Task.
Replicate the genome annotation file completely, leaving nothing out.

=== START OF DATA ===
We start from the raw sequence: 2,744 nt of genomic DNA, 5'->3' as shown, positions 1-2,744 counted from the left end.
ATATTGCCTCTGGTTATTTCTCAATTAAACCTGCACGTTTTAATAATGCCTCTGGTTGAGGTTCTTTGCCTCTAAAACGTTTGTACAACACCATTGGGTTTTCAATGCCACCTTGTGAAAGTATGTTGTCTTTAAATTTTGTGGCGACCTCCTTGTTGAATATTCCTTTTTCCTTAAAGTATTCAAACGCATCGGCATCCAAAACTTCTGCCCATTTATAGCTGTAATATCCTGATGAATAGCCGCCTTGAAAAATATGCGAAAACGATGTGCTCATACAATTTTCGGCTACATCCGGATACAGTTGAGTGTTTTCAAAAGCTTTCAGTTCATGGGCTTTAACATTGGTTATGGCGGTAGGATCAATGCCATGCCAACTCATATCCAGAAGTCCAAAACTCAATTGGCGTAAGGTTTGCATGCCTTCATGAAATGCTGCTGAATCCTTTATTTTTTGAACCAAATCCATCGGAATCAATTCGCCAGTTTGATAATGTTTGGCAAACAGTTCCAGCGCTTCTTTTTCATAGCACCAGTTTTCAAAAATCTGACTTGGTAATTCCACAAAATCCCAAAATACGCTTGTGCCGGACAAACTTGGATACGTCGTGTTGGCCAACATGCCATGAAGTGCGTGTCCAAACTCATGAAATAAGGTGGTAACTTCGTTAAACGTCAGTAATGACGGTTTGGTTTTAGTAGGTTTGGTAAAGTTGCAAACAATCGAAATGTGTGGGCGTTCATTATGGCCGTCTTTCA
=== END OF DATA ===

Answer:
We start from the raw sequence: 2,744 nt of genomic DNA, 5'->3' as shown, positions 1-2,744 counted from the left end.
ATATTGCCTCTGGTTATTTCTCAATTAAACCTGCACGTTTTAATAATGCCTCTGGTTGAGGTTCTTTGCCTCTAAAACGTTTGTACAACACCATTGGGTTTTCAATGCCACCTTGTGAAAGTATGTTGTCTTTAAATTTTGTGGCGACCTCCTTGTTGAATATTCCTTTTTCCTTAAAGTATTCAAACGCATCGGCATCCAAAACTTCTGCCCATTTATAGCTGTAATATCCTGATGAATAGCCGCCTTGAAAAATATGCGAAAACGATGTGCTCATACAATTTTCGGCTACATCCGGATACAGTTGAGTGTTTTCAAAAGCTTTCAGTTCATGGGCTTTAACATTGGTTATGGCGGTAGGATCAATGCCATGCCAACTCATATCCAGAAGTCCAAAACTCAATTGGCGTAAGGTTTGCATGCCTTCATGAAATGCTGCTGAATCCTTTATTTTTTGAACCAAATCCATCGGAATCAATTCGCCAGTTTGATAATGTTTGGCAAACAGTTCCAGCGCTTCTTTTTCATAGCACCAGTTTTCAAAAATCTGACTTGGTAATTCCACAAAATCCCAAAATACGCTTGTGCCGGACAAACTTGGATACGTCGTGTTGGCCAACATGCCATGAAGTGCGTGTCCAAACTCATGAAATAAGGTGGTAACTTCGTTAAACGTCAGTAATGACGGTTTGGTTTTAGTAGGTTTGGTAAAGTTGCAAACAATCGAAATGTGTGGGCGTTCATTATGGCCGTCTTTCA